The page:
The Arctic sea ice has begun its autumn freeze after setting a new record for a summer low – a million square kilometres less than the previous record, set in 2005. The NSIDC updates are very interesting, while scientists working in the field described the summer as â€œremarkable
I follow the Arctic sea ice extent at Cryosphere Today. The site publishes pictures, maps and graphs of sea ice in the Arctic and Antarctic, derived from NASA satellite data. They’ve just announced a worrying new record:
Today (August 9th), the Northern Hemisphere sea ice area broke the record for the lowest recorded ice area in recorded history. The new record came a full month before the historic summer minimum typically occurs. There is still a month or more of melt likely this year. It is therefore almost certain that the previous 2005 record will be annihilated by the final 2007 annual minima closer to the end of this summer. In previous record sea ice minima years, ice area anomalies were confined to certain sectors (N. Atlantic, Beaufort/Bering Sea, etc). The character of 2007’s sea ice melt is unique in that it is dramatic and covers the entire Arctic sector. Atlantic, Pacific and even the central Arctic sectors are showing large negative sea ice area anomalies.
I find this news disturbing for two reasons. First, the fact that the new record should be set so early in the season. That suggests that there is a lot more melting to go. The second is the language: normally cautious scientists seldom use words like â€œannihilate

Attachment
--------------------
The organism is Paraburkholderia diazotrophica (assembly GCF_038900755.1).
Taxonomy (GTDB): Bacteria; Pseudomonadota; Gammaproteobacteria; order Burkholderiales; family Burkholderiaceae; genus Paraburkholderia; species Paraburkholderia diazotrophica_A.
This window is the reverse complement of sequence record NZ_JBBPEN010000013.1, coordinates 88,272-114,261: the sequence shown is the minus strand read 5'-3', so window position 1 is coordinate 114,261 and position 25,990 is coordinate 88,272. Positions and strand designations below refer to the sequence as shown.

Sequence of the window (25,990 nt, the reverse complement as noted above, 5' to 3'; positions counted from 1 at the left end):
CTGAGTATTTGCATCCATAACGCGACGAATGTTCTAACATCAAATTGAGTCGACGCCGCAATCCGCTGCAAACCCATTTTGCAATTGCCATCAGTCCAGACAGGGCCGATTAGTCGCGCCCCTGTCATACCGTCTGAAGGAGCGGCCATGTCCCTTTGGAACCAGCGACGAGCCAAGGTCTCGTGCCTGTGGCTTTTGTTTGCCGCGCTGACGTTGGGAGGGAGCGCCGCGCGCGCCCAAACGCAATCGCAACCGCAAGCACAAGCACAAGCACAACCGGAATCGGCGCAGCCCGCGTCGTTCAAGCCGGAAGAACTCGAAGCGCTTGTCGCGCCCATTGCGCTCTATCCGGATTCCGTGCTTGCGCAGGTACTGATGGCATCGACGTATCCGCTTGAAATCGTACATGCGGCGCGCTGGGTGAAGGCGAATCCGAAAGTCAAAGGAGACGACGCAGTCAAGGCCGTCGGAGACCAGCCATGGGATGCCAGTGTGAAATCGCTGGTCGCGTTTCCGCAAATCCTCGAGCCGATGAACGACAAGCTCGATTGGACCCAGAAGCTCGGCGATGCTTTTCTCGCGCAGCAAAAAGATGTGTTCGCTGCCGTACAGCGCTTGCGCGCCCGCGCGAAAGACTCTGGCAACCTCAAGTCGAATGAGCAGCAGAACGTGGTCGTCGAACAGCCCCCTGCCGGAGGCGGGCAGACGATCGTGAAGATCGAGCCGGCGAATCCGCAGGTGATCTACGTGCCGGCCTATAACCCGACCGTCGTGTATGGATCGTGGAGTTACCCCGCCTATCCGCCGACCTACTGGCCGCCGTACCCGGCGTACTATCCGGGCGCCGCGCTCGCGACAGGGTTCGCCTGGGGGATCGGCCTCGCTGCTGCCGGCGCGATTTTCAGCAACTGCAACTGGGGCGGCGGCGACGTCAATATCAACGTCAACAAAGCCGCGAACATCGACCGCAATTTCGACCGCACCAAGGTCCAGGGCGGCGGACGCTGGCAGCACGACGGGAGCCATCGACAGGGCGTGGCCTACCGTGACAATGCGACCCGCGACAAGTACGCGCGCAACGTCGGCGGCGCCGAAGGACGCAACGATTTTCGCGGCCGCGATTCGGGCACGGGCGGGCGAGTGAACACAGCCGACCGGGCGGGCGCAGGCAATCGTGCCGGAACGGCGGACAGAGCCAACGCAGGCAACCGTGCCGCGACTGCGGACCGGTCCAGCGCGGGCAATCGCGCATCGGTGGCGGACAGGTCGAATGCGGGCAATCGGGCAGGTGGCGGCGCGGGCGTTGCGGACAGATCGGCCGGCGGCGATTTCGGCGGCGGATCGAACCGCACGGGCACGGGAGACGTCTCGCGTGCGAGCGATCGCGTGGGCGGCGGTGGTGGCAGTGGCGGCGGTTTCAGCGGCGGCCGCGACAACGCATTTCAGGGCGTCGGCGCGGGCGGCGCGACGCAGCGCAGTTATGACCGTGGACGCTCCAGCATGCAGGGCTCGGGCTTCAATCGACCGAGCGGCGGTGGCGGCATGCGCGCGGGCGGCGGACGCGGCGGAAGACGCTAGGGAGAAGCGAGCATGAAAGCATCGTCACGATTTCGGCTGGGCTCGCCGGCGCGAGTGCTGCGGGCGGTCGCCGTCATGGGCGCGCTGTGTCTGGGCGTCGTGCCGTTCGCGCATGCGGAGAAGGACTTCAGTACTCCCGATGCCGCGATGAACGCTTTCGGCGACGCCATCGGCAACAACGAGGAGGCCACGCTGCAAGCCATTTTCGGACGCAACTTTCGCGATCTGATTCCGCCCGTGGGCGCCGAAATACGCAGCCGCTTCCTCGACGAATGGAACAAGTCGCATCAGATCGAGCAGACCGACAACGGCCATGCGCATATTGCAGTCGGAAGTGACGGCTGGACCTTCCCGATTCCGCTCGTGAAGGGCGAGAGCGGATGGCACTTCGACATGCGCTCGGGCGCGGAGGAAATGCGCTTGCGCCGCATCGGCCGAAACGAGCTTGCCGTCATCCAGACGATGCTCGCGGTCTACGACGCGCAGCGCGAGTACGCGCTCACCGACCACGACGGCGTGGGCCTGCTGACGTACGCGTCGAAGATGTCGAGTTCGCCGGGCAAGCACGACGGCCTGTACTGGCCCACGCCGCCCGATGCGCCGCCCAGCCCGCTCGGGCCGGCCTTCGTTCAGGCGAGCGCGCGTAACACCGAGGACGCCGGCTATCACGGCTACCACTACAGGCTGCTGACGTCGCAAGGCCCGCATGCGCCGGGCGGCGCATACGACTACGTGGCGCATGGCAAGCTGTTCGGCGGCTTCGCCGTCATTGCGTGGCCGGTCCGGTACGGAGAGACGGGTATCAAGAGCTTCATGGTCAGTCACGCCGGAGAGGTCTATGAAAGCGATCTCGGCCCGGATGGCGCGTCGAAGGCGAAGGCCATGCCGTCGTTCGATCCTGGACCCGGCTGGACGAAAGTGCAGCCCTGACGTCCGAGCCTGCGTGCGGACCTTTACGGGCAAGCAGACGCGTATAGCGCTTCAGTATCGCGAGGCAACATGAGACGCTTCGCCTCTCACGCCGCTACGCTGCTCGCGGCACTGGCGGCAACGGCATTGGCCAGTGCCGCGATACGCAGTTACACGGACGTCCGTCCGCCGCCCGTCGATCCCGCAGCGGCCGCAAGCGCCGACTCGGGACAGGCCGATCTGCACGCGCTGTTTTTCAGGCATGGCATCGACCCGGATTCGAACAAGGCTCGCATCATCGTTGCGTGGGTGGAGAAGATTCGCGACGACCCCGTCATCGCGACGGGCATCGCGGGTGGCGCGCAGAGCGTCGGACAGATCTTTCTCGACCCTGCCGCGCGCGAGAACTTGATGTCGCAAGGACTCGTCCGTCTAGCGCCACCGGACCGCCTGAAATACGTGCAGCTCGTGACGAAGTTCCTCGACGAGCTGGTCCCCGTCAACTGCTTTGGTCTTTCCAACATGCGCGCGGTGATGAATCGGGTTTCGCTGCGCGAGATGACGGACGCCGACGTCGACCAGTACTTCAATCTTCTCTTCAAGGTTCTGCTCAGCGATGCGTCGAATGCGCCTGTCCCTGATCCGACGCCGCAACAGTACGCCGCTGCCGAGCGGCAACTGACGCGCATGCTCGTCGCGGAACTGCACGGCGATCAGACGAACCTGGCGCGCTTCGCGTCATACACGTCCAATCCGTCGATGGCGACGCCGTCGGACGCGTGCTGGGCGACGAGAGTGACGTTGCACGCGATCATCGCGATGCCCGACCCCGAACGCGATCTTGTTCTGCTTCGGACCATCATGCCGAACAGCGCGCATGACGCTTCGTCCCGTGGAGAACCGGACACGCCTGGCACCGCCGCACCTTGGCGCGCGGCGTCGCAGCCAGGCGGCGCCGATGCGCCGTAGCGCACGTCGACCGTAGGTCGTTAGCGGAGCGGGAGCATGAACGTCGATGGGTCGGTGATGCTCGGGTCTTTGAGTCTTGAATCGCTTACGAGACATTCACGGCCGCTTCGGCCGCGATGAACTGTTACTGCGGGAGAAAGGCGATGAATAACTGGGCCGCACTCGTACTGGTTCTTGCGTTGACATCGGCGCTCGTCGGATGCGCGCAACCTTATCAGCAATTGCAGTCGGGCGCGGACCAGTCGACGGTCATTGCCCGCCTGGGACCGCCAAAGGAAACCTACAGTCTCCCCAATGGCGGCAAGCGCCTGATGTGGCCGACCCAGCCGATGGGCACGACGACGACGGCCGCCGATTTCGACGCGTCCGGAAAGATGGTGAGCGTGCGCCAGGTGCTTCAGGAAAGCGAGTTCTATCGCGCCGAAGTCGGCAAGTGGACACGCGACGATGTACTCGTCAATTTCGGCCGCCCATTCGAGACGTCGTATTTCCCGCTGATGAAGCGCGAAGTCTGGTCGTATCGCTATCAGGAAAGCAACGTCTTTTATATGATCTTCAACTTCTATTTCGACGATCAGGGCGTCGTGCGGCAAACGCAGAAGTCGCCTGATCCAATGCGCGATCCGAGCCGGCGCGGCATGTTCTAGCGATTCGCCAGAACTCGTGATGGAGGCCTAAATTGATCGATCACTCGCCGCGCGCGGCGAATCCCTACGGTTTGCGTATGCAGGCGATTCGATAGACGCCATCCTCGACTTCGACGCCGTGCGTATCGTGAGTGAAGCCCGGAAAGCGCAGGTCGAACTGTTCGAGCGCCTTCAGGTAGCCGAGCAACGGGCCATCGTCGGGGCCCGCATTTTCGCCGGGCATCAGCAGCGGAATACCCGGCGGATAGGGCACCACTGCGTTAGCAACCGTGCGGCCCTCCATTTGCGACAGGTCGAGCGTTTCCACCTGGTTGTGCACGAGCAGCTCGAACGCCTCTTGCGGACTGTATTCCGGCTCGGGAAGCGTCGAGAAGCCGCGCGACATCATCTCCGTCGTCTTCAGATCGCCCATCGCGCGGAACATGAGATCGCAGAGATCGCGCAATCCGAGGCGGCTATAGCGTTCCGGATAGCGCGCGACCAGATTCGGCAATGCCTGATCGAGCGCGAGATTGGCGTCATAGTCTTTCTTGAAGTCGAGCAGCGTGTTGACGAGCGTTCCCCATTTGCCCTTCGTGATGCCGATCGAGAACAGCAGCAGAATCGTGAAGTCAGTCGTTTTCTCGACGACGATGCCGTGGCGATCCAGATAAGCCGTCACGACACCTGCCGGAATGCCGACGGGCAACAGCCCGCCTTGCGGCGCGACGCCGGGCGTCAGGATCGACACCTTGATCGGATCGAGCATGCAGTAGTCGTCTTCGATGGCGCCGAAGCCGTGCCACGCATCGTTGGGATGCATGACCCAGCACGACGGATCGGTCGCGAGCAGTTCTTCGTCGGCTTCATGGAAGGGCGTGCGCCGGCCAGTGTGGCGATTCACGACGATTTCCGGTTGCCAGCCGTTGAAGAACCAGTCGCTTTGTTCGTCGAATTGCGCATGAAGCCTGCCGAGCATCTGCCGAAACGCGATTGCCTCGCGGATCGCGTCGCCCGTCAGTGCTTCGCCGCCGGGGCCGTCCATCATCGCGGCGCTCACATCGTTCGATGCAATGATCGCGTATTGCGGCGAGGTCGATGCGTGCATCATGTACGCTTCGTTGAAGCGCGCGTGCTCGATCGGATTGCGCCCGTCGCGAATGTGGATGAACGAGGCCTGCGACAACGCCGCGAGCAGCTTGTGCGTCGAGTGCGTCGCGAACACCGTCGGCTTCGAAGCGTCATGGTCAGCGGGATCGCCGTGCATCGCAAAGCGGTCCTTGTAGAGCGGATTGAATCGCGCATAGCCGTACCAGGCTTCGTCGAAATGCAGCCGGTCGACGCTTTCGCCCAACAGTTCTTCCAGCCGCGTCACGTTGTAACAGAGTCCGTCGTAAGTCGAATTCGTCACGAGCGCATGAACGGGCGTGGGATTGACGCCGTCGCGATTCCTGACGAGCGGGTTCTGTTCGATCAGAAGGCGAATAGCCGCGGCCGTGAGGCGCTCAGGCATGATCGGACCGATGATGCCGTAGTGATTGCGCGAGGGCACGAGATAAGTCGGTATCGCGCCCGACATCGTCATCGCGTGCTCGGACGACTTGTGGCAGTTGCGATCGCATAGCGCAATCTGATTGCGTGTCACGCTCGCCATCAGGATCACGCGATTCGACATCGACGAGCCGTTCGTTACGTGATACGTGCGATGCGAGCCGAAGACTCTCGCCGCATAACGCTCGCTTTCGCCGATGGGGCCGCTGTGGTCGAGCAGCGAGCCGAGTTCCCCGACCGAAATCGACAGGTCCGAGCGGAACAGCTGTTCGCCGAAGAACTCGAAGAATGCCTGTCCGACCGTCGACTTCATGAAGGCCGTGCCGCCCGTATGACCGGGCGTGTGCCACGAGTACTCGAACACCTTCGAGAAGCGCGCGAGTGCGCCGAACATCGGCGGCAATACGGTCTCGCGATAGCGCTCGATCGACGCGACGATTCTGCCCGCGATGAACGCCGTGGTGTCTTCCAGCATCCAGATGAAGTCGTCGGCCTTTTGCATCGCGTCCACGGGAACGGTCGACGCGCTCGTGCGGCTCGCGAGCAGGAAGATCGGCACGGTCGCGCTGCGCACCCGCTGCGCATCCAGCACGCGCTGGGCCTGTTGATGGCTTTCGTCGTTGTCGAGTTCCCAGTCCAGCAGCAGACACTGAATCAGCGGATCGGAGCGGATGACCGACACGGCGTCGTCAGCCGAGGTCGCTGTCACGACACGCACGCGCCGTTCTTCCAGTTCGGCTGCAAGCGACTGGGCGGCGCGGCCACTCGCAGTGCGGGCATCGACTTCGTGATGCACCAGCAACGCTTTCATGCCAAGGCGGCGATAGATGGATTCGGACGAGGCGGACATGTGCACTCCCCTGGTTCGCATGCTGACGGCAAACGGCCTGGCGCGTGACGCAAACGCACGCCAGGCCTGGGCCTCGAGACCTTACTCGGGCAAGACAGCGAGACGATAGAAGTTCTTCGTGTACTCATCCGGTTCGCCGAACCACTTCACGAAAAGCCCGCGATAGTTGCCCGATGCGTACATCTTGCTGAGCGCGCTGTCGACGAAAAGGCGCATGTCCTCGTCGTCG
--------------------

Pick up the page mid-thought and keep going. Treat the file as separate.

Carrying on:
Arctic sea ice is melting. The Greenland ice sheet is losing mass, and the Antarctic Peninsula is one of the fastest warming parts of the planet. But the main part of Antarctica has often been assumed to be pretty safe from extensive surface melting. It’s very cold, and very high. NASA now reports that in January 2005, large parts of the surface of West Antarctica experienced a week long melt, the first time this has been seen.
“The observed melting occurred in multiple distinct regions, including far inland, at high latitudes and at high elevations, where melt had been considered unlikely. Evidence of melting was found up to 900 kilometers (560 miles) inland from the open ocean, farther than 85 degrees south (about 500 kilometers, or 310 miles, from the South Pole) and higher than 2,000 meters (6,600 feet) above sea level. Maximum air temperatures at the time of the melting were unusually high, reaching more than five degrees Celsius (41 degrees Fahrenheit) in one of the affected areas. They remained above melting for approximately a week.”
The picture accompanying the NASA story clearly shows large melt areas – the size of California (how many Belgiums is that?) – over the West Antarctic ice sheet. There hasn’t been a repeat of the event in the last two years, and the period studied only began in 1999, so it’s not clear how unusual the melt was, or if there is any trend. Given the concerns about the stability of the West Antarctic ice sheet in a warming world, this news will add urgency to this year’s International Polar Year effort (which is getting a bit of help from the International Space Station).